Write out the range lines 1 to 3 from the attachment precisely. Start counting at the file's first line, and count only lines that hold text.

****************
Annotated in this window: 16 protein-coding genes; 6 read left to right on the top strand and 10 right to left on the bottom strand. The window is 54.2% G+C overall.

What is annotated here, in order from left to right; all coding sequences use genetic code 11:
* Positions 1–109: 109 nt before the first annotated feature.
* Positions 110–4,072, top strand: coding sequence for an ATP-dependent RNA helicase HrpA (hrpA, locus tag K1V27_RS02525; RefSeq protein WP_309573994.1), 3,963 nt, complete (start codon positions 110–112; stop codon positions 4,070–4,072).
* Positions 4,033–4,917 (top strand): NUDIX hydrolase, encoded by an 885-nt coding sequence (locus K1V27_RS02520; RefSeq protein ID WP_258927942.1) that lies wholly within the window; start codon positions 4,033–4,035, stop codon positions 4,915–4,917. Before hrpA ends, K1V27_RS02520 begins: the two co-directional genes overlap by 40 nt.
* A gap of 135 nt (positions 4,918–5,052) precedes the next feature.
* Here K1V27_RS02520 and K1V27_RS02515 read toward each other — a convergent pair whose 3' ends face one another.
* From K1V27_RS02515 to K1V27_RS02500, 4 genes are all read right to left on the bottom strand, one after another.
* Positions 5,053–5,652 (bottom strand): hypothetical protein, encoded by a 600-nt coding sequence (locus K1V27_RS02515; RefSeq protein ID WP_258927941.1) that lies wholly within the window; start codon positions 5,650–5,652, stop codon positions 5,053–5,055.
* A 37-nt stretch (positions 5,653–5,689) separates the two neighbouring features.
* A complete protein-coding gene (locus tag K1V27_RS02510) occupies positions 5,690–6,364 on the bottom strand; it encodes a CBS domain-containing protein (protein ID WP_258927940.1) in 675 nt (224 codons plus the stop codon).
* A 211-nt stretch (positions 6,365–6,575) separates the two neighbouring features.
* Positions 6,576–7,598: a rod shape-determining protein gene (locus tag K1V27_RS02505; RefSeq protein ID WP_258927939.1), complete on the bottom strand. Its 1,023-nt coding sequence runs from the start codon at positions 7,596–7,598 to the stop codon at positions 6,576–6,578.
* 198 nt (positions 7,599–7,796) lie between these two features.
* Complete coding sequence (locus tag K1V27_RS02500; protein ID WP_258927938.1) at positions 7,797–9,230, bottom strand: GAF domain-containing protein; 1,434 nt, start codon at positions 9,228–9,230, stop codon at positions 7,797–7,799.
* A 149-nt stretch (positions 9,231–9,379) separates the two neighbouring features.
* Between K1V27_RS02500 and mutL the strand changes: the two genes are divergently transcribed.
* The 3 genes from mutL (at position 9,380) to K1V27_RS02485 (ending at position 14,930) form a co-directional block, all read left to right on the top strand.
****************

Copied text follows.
Annotated in this window: 16 protein-coding genes; 6 read left to right on the top strand and 10 right to left on the bottom strand. The window is 54.2% G+C overall.

What is annotated here, in order from left to right; all coding sequences use genetic code 11:
* Positions 1–109: 109 nt before the first annotated feature.